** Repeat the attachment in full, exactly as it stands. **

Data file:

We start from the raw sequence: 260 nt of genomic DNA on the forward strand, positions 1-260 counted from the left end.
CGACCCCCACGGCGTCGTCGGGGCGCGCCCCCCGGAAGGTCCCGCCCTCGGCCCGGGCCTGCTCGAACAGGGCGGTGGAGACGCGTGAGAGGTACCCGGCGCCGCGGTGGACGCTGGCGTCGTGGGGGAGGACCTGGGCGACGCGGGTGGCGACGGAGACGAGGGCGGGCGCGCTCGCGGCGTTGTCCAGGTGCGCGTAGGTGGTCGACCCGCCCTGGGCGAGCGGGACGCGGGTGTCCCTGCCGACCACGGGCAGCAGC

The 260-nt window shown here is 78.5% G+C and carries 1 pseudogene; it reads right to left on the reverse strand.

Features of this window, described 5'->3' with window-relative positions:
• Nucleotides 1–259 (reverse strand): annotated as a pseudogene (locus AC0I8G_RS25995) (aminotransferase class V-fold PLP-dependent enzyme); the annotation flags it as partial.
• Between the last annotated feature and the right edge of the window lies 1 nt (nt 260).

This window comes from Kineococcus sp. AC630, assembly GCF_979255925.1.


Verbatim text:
We start from the raw sequence: 260 nt of genomic DNA on the forward strand, positions 1-260 counted from the left end.
CGACCCCCACGGCGTCGTCGGGGCGCGCCCCCCGGAAGGTCCCGCCCTCGGCCCGGGCCTGCTCGAACAGGGCGGTGGAGACGCGTGAGAGGTACCCGGCGCCGCGGTGGACGCTGGCGTCGTGGGGGAGGACCTGGGCGACGCGGGTGGCGACGGAGACGAGGGCGGGCGCGCTCGCGGCGTTGTCCAGGTGCGCGTAGGTGGTCGACCCGCCCTGGGCGAGCGGGACGCGGGTGTCCCTGCCGACCACGGGCAGCAGC

The 260-nt window shown here is 78.5% G+C and carries 1 pseudogene; it reads right to left on the reverse strand.

Features of this window, described 5'->3' with window-relative positions:
• Nucleotides 1–259 (reverse strand): annotated as a pseudogene (locus AC0I8G_RS25995) (aminotransferase class V-fold PLP-dependent enzyme); the annotation flags it as partial.
• Between the last annotated feature and the right edge of the window lies 1 nt (nt 260).

This window comes from Kineococcus sp. AC630, assembly GCF_979255925.1.